Nan Fry


May the Rooftree Angel perch on your house
May the Angel of the Odd inhabit its corners
May the Angel of Order and the Angel of Dust
resolve their differences
May the Angel Who Brings the Sea Wind blow through you
May the Angels of Anger, made wholly of fire,
burn with a clarifying flame
May the Angel of Solitude calm you
and the Angel of Tears cleanse you
May the Angel over Wild Fowl and Creeping Things
keep the mice from your bread drawer
and the rats from your cellar
May the Angel of Constellations bring you
clear skies and dark nights
May the Angel of Mysteries remind you
of all we don't know, and may Memuneh, a deputy angel,
dispenser of dreams, bless your sleep
May the Angel of April send you a postcard in February
May the Angels of Snow, of Showers, of the Sirocco
open you to the world's weather
May the Angel of Voyages bless yours
May the Angel of True Visions, Chief of Thunder,
join forces with the Revealing Angel
and may the Angel of Love and Invention
egg you on


Moon Disk, Pluto Platter,
so light in the hand that even I,
never good at sports, could pluck
you out of air and skim you
over my new husband's head.
Sometimes we'd play through dusk
and into the dark, as fireflies rose
from the grass, until we could barely
see you hovering above us, a tiny
spacecraft leaving its orbit.
Still we made each other leap
and run, reaching for you,
flinging you on, a glowing
shuttle weaving bright
invisible threads
between us.


The onion is round.  So is a basketball, a grapefruit, a globe, the moon. 
How does the onion's roundness differ from theirs?    
                                           --Nancy Willard

The onion wears a papery sheath.
It is the moon gone to ground,
light enclosed in a brown paper bag,
not really round, but the shape
of the tears we weep when we take
a knife to its white skin.

"Onions," says the Joy
of Cooking, "are of easy culture.
They prefer moist, rich earth,
sun, and shallow planting."
It does not say they are the moon's
long-lost relatives who send up
green spears toward the sun.

The grapefruit, on the other hand,
is a little sun. We cut it in half
and pour on sun-colored honey.
The mixture of sweet and tart
waking our tongues, we rise
from the table feeling lighter.

''Onions are supposed to be the secret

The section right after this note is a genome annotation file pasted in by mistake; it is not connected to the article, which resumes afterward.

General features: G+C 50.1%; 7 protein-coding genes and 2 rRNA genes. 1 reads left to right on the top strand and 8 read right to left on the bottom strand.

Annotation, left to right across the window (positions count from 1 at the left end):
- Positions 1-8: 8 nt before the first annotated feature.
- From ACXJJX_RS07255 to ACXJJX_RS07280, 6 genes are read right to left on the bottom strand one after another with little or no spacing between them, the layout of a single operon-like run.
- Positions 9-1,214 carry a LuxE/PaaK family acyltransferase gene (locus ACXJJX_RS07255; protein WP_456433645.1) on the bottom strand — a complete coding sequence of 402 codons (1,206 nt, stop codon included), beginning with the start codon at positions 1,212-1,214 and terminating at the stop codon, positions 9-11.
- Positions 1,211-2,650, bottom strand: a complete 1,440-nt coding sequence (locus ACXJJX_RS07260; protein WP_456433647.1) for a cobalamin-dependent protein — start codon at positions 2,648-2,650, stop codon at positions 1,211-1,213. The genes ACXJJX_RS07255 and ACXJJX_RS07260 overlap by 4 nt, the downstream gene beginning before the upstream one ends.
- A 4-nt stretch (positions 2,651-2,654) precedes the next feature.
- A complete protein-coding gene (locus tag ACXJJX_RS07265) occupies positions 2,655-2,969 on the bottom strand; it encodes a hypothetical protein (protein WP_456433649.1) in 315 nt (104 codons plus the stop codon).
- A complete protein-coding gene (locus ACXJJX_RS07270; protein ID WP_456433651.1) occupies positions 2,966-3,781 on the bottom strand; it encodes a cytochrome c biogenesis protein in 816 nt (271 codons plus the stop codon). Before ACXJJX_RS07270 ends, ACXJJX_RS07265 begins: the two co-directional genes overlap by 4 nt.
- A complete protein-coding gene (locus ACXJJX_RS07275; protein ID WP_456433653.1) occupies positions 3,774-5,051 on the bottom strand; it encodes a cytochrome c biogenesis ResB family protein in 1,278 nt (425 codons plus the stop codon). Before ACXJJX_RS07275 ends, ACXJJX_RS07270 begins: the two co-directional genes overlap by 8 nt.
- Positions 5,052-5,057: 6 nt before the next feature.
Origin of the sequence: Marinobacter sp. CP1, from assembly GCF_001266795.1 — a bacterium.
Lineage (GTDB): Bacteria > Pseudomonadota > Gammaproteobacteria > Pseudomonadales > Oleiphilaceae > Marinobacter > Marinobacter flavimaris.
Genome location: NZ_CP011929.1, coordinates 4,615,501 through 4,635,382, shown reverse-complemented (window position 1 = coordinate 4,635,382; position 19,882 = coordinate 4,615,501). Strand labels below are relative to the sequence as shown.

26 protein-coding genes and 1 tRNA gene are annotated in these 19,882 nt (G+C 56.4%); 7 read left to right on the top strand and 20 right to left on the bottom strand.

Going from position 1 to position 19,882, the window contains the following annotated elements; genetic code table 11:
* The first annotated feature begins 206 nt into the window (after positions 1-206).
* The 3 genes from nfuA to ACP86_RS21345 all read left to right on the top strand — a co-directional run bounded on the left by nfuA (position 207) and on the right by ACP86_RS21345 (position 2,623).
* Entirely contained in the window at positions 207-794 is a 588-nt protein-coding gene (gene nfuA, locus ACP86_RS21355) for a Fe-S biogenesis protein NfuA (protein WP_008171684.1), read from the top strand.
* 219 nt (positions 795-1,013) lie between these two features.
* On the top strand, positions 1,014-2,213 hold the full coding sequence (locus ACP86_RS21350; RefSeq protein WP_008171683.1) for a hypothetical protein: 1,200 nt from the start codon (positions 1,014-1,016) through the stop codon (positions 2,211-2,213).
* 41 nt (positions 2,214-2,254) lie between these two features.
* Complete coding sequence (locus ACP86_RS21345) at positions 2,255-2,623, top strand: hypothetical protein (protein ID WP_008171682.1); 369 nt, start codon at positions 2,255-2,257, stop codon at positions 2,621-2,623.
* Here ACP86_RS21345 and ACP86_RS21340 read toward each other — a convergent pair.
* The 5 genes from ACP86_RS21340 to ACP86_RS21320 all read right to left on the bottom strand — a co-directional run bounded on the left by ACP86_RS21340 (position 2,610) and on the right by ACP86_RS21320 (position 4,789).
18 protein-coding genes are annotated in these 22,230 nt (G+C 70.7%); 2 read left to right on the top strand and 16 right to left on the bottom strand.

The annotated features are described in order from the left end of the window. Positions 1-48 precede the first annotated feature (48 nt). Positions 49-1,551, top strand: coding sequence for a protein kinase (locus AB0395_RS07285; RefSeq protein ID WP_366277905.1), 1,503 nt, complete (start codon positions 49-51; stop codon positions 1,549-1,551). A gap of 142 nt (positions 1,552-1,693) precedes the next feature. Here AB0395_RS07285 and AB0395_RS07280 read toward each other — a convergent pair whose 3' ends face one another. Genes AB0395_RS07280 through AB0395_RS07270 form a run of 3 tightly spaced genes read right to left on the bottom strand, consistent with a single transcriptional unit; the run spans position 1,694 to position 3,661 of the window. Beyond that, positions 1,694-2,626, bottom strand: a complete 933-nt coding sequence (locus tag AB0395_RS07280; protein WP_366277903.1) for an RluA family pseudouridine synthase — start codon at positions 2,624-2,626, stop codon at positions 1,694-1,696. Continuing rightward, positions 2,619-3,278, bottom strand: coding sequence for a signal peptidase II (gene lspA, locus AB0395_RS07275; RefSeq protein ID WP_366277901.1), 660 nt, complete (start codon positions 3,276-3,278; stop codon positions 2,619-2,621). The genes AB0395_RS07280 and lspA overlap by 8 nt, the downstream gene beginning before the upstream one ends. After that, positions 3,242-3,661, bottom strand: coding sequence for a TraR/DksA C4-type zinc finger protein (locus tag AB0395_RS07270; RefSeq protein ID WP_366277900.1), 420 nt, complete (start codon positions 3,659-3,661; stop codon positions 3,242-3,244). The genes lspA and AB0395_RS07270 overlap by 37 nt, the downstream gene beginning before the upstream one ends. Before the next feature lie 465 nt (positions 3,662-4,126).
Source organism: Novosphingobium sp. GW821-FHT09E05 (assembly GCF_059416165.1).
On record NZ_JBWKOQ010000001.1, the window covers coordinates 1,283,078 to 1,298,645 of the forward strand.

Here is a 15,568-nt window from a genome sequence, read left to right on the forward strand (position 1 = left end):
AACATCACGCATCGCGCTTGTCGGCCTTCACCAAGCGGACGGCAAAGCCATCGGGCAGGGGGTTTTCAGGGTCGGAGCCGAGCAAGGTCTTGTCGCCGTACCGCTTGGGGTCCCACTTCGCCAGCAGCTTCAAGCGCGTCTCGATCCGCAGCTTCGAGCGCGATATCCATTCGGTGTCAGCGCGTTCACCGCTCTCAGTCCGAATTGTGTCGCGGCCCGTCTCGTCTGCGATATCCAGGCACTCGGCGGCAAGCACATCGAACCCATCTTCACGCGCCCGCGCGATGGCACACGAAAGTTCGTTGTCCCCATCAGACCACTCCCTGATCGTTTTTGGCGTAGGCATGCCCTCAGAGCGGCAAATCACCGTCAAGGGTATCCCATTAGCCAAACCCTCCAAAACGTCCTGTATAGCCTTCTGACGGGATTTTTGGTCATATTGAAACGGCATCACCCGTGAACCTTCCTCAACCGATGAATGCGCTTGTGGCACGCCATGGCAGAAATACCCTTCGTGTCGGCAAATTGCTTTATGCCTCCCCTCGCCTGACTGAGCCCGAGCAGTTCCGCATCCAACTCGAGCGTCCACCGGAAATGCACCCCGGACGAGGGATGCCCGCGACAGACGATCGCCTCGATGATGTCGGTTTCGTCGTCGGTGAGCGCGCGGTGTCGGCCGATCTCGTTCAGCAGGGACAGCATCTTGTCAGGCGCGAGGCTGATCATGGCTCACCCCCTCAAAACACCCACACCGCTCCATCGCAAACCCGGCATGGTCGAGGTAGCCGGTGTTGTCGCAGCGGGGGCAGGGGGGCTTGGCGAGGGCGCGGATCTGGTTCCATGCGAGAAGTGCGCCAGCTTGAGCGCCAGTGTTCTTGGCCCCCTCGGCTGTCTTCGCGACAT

of health,'' says the Joy of Cooking.
''But how can they keep that secret?''
In a cool, dark place they sleep
in their papery shells. Giant pearls,
they will be married to mushrooms.
Fire is the priest at this wedding.

Onions, sliced into rings,
do not bounce, do not sail
through the air and into a hoop
looped round with netting as the crowd
cheers and the sun is captured
for another year.

Onions live more quietly
though they may sizzle
in their bath of oil.

The onion is not painted blue
where oceans pulse
or green where continents sprawl.
The globes of my childhood
are all wrong now--the names
of countries changed, borders
redrawn, but where the soil
is moist and rich, onions
still flourish, tiny illumined
globes in the spinning dark.

Nan Fry is the author of two collections of poetry: Relearning the Dark (Washington Writers' Publishing House) and Say What I Am Called (Sibyl-Child), a chapbook of riddles she translated from the Anglo-Saxon.  Her work has appeared in numerous magazines such as Poet Lore, The Wallace Stevens Journal, and The Bark; in the online publications Beltway ( and the Journal of Mythic Arts (; and in anthologies such as Poetry in Motion from Coast to Coast (W.W. Norton), The Faery Reel: Tales from the Twilight Realm (Viking / Penguin); and The Best of Lady Churchill's Rosebud Wristlet (Del Rey / Ballantine Books).  She has received a work-in-progress grant and an Individual Artist's Award in poetry from the Maryland State Arts Council and an EDPRESS Award for excellence in educational journalism.  She teaches at The Writer's Center in Bethesda, Maryland.



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